Zadok says even though Palestinians are attacking Israelis every day on the street in the workplace  e gets the same benefits, pay, and respect therefore building bridges and no one fights.  Palestinians have knives and other sharp tools at factories and attack no one, but knife attacks from     Palestinians and Arab‐Israelis happen frequently on the street in Isreal. According to the Jewish Press in September- October 2015 there were 48 stabbing attacks in Israel as part of the “stabbing intifada.” None of these incidents happened in factories.

“One thing that bothers me the most about BDS is that unwillingness to admit that there is a  Jewish or  Israeli narrative to this conflict,” said Amy Posner, Executive director at Hillel of College of Staten Island.  “So when you don’t admit that someone else has a narrative you can’t come up with some sort of cooperation.”

I came to the realization that Islam just wasn’t for me

I have been thinking about it for a while, but today I decided to leave Islam. Why? Because when I say I believe in something I am putting my name behind it. And I could no longer put my name behind something that I had many doubts in.

Let’s begin with what attracted me to Islam. I was originally an Evangelical Christian. I then realized that the concept of the Trinity no longer made sense. I started doubting that God had a son, or that we are simply forgiven because “God’s son died on the cross for our sins.” This concept stopped sounding reasonable to me and the idea that God rewards and punishes rather than just forgiving made more sense to me. I liked the idea that Allah held me accountable. I was also attracted to the structure of Islam. I liked all the rules. In Islam, there seemed to be a reason for everything. Every rule and regulation had an explanation as to why it was written. So that is what originally  attracted me to Islam.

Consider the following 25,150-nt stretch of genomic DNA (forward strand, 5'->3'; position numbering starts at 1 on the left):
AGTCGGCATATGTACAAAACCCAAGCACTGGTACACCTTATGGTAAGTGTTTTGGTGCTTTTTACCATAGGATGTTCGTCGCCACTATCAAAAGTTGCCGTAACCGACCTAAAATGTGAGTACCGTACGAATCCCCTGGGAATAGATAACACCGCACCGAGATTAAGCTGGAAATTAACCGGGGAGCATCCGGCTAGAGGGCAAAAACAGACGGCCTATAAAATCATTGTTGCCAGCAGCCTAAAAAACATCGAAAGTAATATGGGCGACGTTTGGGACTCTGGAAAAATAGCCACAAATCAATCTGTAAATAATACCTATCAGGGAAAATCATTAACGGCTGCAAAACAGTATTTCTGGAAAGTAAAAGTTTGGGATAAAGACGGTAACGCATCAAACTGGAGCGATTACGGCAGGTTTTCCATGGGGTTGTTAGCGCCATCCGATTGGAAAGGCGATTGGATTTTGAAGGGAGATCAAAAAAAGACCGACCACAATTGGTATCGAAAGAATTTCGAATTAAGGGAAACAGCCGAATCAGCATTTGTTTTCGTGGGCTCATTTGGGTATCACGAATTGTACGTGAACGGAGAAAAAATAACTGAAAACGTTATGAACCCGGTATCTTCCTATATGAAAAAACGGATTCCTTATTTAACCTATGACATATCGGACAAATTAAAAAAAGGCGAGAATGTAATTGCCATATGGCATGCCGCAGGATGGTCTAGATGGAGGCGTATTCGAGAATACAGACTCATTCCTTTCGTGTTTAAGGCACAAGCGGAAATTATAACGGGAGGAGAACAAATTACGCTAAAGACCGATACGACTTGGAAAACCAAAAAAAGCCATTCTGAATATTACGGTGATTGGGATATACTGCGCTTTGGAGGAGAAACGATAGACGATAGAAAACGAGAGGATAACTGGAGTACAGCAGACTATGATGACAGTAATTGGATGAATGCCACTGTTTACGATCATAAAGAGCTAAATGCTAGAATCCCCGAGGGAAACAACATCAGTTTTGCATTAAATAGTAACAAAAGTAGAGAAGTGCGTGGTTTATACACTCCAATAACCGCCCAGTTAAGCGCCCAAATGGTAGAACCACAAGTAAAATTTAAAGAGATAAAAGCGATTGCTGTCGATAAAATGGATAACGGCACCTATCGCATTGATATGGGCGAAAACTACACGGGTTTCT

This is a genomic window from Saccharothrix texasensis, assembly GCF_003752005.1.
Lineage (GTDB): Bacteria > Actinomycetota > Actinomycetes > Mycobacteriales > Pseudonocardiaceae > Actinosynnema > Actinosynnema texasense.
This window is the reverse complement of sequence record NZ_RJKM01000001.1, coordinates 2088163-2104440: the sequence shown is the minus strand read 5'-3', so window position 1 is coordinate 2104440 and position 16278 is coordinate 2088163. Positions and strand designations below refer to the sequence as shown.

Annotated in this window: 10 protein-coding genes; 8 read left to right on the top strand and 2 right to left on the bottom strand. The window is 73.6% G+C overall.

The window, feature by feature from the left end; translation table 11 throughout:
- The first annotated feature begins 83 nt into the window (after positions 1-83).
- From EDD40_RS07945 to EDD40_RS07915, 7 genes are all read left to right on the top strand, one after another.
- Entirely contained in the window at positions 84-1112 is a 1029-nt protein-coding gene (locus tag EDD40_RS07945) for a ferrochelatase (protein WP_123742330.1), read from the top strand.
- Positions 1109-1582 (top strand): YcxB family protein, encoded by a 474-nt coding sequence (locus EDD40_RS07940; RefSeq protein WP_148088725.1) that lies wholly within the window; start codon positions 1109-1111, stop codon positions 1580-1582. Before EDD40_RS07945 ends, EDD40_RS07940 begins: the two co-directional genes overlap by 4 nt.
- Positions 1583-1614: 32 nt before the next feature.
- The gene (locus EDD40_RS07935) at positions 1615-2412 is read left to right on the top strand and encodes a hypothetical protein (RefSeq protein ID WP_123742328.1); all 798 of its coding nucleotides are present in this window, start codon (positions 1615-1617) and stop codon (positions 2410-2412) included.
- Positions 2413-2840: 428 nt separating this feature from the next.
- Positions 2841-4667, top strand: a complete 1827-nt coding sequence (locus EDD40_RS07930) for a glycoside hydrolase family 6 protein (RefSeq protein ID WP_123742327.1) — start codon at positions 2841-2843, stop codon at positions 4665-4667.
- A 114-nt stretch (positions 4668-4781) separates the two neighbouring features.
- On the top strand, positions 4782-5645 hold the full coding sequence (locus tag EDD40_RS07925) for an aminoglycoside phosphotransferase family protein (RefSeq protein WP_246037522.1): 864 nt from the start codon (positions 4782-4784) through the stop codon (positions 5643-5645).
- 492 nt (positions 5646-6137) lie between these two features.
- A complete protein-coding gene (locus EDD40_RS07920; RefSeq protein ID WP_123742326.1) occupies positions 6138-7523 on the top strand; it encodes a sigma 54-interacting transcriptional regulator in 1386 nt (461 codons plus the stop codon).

What drove me away from Islam is this. First of all, Muhammed received his revelation from an angel, the angel Gabriel. The whole Quran and much of Muhammed’s other messages are based on his communication with this angel.  Now, if you look at the Quran, much of it is Torah and Bible stories just retold and rewritten with a different twist. Muslims are told to believe that the Torah and Bible are fictional even though the people who wrote it were there because an angel thousands of years later sent messages to Muhammed saying the story is different. And if you look at Muhammed’s retelling of ancient Jewish and Christian stories, through the angel Gabriel according to him, you see that all his retelling works in his favor. Also, there is some archeological and historical evidence for these Bible and Torah stories but none for Muhammed’s version of the story. I am not saying all Biblical texts are 100% accurate on their telling of ancient tales, but some facts are historical facts that unless you are Muslim are highly agreed upon. One example of this would be the fact that Jesus was crucified, and he was Jewish. Islam claims, according to Muhammed and the Quran, that Jesus was not crucified, Judas was instead. The Quran also claims that Jesus was Muslim, not Jewish.